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Date:   Mon, 8 Jun 2020 14:15:05 -0600
From:   Andreas Dilger <adilger@...ger.ca>
To:     Reindl Harald <h.reindl@...lounge.net>
Cc:     Ext4 Developers List <linux-ext4@...r.kernel.org>
Subject: Re: ext4 filesystem being mounted at /boot supports timestamps until
 2038

On Jun 6, 2020, at 10:45 AM, Reindl Harald <h.reindl@...lounge.net> wrote:
> 
> are you guys kidding me?
> 
> * create a new vmware vdisk with 512 MB
> * kernel 5.7.0, e2fsprogs-1.45.5-1.fc31.x86_64
> * mount the filesystem
> 
> Jun  6 18:37:57 master kernel: ext4 filesystem being mounted at /boot
> supports timestamps until 2038 (0x7fffffff)
> 
> https://lore.kernel.org/patchwork/patch/1172334/

Hi Reindl,
It isn't clear if your complaint is about the warning message, or the
fact that this is an issue with the newly-formatted filesystem?  The
*issue* of 2038 timestamps has always existed, but the warning message
is newly added so that people have time to fix this if necessary.

I wonder if it makes sense to add a superblock flag like "yes, I know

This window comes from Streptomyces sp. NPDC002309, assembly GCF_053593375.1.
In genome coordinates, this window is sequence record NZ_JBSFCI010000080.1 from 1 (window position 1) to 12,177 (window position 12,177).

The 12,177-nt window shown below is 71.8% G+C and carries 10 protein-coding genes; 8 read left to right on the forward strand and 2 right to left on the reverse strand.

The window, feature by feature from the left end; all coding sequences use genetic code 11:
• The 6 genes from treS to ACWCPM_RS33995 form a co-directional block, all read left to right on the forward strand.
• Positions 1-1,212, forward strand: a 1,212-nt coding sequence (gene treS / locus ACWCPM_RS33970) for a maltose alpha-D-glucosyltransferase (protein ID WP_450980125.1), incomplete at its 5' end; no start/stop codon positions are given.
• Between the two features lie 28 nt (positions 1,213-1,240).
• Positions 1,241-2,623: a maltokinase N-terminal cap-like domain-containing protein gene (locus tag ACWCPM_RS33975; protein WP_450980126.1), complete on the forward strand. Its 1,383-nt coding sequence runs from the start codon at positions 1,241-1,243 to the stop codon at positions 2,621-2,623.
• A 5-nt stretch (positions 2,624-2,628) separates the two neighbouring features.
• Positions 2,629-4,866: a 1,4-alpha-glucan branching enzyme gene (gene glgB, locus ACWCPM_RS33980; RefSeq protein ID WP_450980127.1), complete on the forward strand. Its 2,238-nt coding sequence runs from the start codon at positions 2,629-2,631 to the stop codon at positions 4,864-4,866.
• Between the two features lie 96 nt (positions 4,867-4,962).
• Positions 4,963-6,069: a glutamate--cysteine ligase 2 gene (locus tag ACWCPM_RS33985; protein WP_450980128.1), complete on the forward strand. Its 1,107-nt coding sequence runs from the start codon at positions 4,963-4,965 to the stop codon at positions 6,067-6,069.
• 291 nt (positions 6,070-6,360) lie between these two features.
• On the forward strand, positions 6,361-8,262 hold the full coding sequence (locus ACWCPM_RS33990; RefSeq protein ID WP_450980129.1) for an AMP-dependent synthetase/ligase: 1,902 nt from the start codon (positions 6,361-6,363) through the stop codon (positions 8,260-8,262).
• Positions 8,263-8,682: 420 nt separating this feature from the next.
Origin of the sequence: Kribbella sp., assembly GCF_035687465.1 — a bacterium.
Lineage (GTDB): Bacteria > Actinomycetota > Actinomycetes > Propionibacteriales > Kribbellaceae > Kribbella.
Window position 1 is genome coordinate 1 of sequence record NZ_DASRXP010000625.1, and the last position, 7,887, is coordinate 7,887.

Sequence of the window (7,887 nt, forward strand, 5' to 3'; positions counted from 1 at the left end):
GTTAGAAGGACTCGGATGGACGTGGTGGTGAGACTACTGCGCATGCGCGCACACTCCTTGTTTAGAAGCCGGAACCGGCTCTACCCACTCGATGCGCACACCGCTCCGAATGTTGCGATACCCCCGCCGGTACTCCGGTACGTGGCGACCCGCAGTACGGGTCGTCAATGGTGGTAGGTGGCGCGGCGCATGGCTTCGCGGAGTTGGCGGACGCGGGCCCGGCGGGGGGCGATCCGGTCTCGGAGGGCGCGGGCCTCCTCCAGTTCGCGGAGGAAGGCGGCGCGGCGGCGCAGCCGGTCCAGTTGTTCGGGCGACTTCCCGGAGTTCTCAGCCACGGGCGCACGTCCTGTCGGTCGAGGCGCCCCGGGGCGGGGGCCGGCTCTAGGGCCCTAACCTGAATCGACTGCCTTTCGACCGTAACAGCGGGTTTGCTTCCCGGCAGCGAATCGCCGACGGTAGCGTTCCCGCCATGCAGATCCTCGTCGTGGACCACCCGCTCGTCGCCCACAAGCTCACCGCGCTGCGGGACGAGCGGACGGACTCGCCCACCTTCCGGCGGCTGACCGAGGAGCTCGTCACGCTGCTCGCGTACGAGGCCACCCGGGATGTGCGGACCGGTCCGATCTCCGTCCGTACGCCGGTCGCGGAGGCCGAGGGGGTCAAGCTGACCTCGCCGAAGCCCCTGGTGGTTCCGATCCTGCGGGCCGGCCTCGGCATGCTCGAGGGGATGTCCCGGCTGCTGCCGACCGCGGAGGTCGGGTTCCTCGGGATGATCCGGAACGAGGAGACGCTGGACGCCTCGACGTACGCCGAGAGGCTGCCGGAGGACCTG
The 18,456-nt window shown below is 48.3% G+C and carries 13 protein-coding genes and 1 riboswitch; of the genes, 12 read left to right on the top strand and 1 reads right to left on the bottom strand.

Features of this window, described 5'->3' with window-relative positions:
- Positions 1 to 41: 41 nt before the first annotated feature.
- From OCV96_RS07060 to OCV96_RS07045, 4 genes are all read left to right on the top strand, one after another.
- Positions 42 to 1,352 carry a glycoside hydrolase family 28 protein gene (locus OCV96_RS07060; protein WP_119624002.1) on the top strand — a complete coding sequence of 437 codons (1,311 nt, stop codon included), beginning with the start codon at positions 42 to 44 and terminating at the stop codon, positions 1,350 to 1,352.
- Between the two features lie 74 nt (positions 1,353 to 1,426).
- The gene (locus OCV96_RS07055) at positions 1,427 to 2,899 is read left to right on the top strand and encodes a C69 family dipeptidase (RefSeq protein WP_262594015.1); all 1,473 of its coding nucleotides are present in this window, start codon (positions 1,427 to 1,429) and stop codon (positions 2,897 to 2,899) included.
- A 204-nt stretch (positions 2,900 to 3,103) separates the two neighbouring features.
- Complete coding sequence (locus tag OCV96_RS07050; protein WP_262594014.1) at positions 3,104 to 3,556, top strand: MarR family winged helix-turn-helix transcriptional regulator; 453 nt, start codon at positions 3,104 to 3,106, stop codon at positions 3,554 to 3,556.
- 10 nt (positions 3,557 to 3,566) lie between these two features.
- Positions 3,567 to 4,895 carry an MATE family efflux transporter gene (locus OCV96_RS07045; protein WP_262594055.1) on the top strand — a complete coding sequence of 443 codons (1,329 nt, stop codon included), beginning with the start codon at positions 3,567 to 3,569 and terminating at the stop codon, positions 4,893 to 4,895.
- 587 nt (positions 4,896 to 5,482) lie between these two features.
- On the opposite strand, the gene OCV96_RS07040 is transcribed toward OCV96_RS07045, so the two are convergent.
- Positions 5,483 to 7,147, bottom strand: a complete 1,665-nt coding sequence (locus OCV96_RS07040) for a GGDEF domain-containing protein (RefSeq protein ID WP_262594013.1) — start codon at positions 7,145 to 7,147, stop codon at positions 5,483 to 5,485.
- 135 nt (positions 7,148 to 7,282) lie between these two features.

this is not 2038 compliant, and I don't care"?

> -----------------------------
> 
> this does *not* happen when the vdisk is 768 MB instead just 512 MB
> large - what's te point of defaults which lead to warnings like this in
> 2020?

This is a matter of space usage. Enabling the 64-bit timestamps requires
that the filesystem be formatted with 256-byte inodes, since there wasn't
enough space in the original 128-byte inodes for the larger timestamps
(among other things).  That means either 1/2 as many inodes for the
filesystem to fit in the same metadata space, or double the amount of
metadata usage for the filesystem (reducing free space).

The assumption is that smaller filesystems like this are unlikely to be
used for storing long-term data, so maximizing the usable space is most
important.  It is unlikely you will be using the same /boot filesystem
in 18 years, and if you are it is even less likely that it is being
updated on a regular basis.

It is possible to enable the larger inodes for any size filesystem by
formatting with "mk2fs -I 256 <other options> <device>".  See "man mke2fs"
for full details.

Cheers, Andreas






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